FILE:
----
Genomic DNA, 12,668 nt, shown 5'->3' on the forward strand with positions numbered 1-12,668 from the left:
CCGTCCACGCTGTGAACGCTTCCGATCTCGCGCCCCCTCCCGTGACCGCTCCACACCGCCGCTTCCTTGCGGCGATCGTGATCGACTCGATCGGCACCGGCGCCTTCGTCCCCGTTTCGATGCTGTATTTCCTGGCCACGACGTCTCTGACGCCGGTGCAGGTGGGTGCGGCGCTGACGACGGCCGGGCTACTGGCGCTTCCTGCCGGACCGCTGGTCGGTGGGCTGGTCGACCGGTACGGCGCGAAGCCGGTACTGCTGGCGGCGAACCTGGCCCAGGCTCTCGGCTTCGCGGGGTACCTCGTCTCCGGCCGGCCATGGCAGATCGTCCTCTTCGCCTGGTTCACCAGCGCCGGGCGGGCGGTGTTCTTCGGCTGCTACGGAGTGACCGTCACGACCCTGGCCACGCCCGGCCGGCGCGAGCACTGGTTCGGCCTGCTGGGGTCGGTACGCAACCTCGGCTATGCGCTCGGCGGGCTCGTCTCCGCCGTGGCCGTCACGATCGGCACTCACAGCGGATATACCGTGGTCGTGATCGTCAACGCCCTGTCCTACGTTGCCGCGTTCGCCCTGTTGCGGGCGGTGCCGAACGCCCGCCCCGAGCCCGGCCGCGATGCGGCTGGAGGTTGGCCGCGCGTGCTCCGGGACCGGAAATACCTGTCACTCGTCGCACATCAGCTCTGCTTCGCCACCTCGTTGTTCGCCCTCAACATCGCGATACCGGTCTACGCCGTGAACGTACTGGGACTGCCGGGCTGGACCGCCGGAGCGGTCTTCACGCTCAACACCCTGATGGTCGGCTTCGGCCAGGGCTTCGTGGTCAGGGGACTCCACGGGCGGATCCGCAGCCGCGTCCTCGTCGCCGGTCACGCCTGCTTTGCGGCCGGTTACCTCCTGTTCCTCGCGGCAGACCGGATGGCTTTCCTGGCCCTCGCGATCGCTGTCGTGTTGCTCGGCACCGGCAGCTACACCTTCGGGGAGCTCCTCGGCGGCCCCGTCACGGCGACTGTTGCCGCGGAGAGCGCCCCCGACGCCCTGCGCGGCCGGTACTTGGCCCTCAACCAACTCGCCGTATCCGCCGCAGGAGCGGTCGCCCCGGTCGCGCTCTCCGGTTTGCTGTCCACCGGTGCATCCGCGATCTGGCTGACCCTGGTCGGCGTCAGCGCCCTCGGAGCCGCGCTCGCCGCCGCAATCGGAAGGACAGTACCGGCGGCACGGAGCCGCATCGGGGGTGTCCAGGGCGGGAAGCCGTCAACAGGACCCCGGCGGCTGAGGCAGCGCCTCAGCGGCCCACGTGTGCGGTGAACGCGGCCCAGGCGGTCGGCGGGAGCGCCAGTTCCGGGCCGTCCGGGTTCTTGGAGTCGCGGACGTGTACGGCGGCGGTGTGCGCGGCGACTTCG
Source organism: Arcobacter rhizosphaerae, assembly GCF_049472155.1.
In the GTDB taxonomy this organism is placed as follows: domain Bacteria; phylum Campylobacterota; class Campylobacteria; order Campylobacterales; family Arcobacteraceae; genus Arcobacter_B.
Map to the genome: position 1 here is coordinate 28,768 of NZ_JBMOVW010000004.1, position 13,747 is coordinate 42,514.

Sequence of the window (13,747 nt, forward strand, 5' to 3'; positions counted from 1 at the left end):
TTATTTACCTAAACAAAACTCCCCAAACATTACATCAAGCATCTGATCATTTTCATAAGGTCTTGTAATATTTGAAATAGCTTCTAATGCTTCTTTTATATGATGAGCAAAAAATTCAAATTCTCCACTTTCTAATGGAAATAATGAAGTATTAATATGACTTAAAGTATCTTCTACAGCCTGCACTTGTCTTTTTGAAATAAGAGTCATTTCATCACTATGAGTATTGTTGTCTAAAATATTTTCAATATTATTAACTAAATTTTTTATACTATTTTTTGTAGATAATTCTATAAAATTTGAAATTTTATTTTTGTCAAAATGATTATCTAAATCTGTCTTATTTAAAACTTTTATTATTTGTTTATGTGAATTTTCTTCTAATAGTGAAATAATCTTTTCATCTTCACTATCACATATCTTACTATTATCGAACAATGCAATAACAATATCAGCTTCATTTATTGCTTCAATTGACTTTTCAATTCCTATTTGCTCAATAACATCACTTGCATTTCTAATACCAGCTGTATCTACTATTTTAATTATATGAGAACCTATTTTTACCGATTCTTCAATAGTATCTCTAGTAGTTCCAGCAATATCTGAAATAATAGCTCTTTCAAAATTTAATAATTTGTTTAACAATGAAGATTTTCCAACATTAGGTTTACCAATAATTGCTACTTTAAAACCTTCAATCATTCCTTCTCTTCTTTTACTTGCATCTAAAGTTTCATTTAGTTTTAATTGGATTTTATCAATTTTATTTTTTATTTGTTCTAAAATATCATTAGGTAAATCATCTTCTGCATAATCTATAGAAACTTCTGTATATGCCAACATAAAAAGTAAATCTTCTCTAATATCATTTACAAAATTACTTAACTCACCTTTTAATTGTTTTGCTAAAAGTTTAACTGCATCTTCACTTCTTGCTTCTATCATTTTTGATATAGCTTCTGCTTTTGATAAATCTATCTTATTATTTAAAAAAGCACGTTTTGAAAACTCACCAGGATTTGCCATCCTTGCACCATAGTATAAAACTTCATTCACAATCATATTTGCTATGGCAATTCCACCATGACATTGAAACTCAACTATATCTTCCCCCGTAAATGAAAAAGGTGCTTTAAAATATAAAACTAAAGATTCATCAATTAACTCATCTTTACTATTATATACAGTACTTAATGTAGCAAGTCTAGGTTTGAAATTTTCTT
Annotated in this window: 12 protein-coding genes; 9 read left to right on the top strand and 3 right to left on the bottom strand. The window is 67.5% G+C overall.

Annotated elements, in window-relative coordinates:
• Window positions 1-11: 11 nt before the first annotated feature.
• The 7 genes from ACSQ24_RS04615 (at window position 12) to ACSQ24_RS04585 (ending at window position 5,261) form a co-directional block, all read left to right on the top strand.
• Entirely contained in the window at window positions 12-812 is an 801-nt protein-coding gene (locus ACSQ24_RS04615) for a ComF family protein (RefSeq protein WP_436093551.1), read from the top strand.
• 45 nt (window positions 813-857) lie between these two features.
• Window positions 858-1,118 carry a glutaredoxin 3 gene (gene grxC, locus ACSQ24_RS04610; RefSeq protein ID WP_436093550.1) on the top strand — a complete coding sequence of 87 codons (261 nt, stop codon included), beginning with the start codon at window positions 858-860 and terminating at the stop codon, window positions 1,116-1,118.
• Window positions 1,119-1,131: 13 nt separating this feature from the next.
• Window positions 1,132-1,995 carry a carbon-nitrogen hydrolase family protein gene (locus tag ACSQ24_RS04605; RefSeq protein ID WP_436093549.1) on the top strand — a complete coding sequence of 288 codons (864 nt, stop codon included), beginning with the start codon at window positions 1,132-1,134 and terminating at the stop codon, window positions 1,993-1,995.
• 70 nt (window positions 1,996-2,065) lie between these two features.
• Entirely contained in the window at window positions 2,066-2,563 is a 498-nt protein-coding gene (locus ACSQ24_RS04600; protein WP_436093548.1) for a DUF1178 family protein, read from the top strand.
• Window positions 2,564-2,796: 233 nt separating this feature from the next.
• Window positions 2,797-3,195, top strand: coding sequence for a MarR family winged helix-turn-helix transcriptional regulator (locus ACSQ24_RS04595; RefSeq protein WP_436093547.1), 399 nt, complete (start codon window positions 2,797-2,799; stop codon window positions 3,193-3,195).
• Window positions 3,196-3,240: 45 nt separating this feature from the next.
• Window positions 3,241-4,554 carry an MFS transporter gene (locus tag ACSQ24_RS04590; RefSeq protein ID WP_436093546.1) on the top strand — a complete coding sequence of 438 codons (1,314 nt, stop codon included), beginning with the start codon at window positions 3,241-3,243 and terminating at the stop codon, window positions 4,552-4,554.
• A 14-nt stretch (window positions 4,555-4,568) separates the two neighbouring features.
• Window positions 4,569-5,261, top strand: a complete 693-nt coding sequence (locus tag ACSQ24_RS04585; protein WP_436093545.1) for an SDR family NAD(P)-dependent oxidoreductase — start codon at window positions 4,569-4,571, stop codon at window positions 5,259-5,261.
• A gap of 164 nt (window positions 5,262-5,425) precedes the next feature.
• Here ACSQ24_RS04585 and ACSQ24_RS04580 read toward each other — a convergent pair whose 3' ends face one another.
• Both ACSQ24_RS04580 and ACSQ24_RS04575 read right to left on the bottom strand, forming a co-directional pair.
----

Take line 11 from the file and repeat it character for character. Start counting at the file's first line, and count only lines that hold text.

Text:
• The 7 genes from ACSQ24_RS04615 (at window position 12) to ACSQ24_RS04585 (ending at window position 5,261) form a co-directional block, all read left to right on the top strand.